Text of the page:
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June 18, 2013 /PRNewswire/ -- A recent study finds middle-income Americans on average give themselves about a 1-in-5 chance of being diagnosed with a critical illness in the next three years and a 1-in-2 chance of being diagnosed with a critical illness within the next 20 years.
Middle-Income America's Perspectives on Critical Illness and Financial Security study, commissioned by Washington National Institute for Wellness Solutions (IWS), surveyed 1,001 Americans ages 30 to 66 with an annual household income of between
$35,000 and $99,999.
The IWS study found that those who feel more vulnerable in the short term—with a perceived diagnosis risk greater than 50% over the next three years—tend to have lower income, fewer resources and poor health. Those who consider themselves highly vulnerable to critical illnesses are more likely to:
Be lower income— 52%
Be uninsured— 21%
Be unemployed— 13%
Consider themselves to be in poor/fair health— 22%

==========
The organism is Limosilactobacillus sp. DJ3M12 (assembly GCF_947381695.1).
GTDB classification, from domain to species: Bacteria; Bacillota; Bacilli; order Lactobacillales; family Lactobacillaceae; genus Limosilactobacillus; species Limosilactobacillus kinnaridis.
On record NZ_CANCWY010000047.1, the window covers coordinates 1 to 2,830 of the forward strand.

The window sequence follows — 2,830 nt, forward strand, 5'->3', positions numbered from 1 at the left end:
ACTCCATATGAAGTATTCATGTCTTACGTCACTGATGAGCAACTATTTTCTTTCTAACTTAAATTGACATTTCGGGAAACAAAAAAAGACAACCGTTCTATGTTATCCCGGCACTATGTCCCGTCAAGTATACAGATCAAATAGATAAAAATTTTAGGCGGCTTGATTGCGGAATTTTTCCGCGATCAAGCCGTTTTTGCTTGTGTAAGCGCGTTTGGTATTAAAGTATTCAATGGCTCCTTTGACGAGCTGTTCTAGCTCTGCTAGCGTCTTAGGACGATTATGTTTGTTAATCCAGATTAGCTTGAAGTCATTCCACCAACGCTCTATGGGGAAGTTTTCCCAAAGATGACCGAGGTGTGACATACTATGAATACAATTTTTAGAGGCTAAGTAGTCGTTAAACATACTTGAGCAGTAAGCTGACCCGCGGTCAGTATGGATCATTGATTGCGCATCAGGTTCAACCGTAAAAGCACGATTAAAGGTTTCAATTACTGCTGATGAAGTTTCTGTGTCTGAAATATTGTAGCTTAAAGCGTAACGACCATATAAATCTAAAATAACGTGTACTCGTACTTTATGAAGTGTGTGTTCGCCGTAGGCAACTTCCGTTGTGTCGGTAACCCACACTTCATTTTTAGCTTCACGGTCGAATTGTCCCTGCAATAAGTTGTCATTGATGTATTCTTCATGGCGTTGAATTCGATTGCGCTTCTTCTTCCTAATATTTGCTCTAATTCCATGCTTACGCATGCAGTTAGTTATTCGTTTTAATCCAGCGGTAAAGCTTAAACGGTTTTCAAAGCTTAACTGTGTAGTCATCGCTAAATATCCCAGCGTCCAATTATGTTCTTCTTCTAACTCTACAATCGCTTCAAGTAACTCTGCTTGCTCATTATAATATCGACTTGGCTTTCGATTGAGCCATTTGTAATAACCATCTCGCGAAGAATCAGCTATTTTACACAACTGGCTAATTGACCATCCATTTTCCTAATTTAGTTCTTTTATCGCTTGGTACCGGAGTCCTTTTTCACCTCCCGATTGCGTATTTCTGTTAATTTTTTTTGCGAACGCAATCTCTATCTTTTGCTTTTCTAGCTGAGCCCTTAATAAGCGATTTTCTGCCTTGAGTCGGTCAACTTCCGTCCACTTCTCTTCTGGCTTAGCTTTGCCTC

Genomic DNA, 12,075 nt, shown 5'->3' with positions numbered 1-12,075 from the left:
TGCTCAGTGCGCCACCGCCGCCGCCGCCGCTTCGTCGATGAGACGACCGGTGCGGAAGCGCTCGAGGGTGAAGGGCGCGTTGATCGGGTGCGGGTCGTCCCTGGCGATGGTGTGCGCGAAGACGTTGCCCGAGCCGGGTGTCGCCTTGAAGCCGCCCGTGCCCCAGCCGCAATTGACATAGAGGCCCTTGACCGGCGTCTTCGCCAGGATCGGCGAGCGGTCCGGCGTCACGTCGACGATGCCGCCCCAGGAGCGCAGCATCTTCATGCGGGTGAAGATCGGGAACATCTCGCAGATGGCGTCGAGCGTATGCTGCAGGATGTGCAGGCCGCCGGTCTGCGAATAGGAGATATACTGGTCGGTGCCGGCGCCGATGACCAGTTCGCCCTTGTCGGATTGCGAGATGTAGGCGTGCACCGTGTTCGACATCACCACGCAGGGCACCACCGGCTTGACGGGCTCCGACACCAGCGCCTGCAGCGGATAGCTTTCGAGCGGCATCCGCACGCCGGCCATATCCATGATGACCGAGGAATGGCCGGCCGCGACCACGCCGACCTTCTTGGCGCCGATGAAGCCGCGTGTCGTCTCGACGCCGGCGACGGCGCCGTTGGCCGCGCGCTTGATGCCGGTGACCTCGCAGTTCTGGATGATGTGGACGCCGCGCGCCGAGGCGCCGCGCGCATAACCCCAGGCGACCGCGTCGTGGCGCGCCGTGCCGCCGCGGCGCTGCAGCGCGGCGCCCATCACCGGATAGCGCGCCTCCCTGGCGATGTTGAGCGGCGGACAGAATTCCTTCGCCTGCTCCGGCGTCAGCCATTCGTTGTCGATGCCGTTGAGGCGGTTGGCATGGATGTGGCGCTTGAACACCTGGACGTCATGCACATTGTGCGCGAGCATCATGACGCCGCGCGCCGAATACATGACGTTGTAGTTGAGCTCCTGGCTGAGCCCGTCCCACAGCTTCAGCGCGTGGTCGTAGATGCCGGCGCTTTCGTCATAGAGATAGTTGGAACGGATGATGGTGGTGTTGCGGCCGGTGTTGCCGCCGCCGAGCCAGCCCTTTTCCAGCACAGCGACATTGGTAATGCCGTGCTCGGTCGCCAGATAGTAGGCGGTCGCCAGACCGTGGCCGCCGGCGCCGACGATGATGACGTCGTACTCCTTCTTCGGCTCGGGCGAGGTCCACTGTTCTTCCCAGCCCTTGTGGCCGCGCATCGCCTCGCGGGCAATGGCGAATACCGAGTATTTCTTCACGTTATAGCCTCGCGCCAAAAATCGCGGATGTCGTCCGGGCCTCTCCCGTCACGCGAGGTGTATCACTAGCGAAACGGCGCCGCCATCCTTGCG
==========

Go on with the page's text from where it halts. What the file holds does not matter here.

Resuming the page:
Have had a meaningful conversation about caregiving options in case of a critical illness— 50%
Health concerns vs. health choicesAlthough the study reveals that middle-income Americans are aware and concerned by the risk of critical illnesses, for themselves and their families, not enough are regularly engaged in health-promoting activities:
49% engage in physical activity
47% eat healthy foods
43% get eight hours of sleep
37% see a dentist
While more than three-fourths of middle-income Americans have a personal healthcare provider whom they see at least annually, fewer seek regular preventative care. Only one-third received a flu shot in the past six months (during the flu season), less than two-thirds of women 40 and older received a mammogram in the past two years, and only about half of all middle-income Americans older than 50 have had a colonoscopy.